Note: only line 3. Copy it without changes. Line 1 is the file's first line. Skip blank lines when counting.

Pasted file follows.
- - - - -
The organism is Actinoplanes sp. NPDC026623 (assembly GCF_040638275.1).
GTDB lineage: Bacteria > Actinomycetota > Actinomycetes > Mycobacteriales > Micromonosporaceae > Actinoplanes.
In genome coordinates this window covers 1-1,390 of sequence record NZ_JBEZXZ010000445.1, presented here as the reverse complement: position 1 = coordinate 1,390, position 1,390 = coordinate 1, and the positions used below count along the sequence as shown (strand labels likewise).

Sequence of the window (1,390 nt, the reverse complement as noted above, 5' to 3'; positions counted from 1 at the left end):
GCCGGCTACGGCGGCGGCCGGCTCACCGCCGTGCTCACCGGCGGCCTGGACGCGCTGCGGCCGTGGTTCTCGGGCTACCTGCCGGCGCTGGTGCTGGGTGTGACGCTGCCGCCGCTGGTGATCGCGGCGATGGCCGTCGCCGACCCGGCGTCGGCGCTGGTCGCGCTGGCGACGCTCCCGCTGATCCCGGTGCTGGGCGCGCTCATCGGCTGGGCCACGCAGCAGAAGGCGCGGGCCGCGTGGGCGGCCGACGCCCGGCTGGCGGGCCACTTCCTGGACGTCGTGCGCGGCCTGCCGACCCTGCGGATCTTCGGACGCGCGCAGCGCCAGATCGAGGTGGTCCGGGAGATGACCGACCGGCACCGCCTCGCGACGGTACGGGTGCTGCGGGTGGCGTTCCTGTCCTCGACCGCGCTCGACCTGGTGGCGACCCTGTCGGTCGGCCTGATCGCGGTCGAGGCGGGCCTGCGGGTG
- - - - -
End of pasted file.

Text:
In genome coordinates this window covers 1-1,390 of sequence record NZ_JBEZXZ010000445.1, presented here as the reverse complement: position 1 = coordinate 1,390, position 1,390 = coordinate 1, and the positions used below count along the sequence as shown (strand labels likewise).